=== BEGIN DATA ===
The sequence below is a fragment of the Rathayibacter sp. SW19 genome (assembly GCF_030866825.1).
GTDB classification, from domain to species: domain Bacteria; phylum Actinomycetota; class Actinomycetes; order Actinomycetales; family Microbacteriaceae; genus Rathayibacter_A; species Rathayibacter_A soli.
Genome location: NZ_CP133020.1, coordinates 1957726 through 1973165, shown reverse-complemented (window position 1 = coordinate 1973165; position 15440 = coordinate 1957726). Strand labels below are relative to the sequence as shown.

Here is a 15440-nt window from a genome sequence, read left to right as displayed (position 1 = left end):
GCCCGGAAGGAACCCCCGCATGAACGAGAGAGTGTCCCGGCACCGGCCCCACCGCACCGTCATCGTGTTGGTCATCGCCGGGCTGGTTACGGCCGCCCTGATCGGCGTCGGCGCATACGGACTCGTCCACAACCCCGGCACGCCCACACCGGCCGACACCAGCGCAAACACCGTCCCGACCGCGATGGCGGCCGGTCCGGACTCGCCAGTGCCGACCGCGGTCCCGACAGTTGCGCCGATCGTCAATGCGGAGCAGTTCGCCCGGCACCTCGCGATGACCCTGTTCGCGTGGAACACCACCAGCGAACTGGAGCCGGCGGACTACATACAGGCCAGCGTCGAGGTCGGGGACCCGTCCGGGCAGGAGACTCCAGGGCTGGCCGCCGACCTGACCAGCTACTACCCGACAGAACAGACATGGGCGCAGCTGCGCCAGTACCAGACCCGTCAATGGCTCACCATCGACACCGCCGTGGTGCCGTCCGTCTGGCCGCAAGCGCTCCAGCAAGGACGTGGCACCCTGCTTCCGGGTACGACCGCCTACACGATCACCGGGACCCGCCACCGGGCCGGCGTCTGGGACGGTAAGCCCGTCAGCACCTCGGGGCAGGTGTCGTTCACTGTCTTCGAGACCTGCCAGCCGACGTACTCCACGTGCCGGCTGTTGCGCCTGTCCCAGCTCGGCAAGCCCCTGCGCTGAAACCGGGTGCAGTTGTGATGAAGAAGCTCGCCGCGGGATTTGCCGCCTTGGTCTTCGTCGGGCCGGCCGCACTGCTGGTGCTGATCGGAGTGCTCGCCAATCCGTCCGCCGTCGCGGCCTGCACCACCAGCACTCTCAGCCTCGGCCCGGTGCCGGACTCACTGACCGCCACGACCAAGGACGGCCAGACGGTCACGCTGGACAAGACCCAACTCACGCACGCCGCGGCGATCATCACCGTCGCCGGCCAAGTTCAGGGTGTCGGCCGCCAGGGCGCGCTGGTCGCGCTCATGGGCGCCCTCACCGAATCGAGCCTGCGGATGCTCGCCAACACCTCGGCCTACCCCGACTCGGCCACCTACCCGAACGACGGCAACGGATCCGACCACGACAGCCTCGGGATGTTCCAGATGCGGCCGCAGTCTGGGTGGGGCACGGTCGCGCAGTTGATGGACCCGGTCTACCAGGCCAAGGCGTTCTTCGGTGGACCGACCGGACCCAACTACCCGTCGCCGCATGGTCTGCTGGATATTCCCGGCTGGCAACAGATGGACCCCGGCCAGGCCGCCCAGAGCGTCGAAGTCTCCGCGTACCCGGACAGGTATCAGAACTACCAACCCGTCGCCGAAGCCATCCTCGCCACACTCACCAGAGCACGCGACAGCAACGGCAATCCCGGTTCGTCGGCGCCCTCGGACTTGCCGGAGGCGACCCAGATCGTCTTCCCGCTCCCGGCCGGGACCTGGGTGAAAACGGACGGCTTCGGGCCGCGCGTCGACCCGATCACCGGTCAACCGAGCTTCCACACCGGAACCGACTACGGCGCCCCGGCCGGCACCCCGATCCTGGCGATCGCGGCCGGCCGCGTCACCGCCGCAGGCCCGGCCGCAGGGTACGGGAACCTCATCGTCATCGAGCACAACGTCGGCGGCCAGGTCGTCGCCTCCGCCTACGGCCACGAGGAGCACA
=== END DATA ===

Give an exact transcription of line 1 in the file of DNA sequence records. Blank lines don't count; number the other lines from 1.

The sequence below is a fragment of the Rathayibacter sp. SW19 genome (assembly GCF_030866825.1).